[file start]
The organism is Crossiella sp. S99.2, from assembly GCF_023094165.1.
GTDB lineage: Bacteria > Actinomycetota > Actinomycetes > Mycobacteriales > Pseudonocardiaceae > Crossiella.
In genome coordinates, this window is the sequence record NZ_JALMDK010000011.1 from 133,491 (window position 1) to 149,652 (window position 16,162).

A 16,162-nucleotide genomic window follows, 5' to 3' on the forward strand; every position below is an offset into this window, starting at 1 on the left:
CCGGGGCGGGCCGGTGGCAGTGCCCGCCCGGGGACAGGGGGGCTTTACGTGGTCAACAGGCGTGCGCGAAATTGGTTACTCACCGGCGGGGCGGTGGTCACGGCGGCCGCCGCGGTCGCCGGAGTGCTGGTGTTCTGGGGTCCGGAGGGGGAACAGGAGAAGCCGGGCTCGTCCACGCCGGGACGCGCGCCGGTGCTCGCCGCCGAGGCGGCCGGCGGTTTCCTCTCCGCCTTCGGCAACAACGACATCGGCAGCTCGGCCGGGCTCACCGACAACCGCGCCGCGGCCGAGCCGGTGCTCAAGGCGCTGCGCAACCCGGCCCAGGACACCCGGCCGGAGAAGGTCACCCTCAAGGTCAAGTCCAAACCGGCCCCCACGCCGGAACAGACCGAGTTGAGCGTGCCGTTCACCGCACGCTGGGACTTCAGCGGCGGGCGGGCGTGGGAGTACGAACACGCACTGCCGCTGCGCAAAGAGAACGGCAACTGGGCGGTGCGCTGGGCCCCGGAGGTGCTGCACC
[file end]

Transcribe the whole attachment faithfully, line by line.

The organism is Crossiella sp. S99.2, from assembly GCF_023094165.1.
GTDB lineage: Bacteria > Actinomycetota > Actinomycetes > Mycobacteriales > Pseudonocardiaceae > Crossiella.
In genome coordinates, this window is the sequence record NZ_JALMDK010000011.1 from 133,491 (window position 1) to 149,652 (window position 16,162).

A 16,162-nucleotide genomic window follows, 5' to 3' on the forward strand; every position below is an offset into this window, starting at 1 on the left:
CCGGGGCGGGCCGGTGGCAGTGCCCGCCCGGGGACAGGGGGGCTTTACGTGGTCAACAGGCGTGCGCGAAATTGGTTACTCACCGGCGGGGCGGTGGTCACGGCGGCCGCCGCGGTCGCCGGAGTGCTGGTGTTCTGGGGTCCGGAGGGGGAACAGGAGAAGCCGGGCTCGTCCACGCCGGGACGCGCGCCGGTGCTCGCCGCCGAGGCGGCCGGCGGTTTCCTCTCCGCCTTCGGCAACAACGACATCGGCAGCTCGGCCGGGCTCACCGACAACCGCGCCGCGGCCGAGCCGGTGCTCAAGGCGCTGCGCAACCCGGCCCAGGACACCCGGCCGGAGAAGGTCACCCTCAAGGTCAAGTCCAAACCGGCCCCCACGCCGGAACAGACCGAGTTGAGCGTGCCGTTCACCGCACGCTGGGACTTCAGCGGCGGGCGGGCGTGGGAGTACGAACACGCACTGCCGCTGCGCAAAGAGAACGGCAACTGGGCGGTGCGCTGGGCCCCGGAGGTGCTGCACC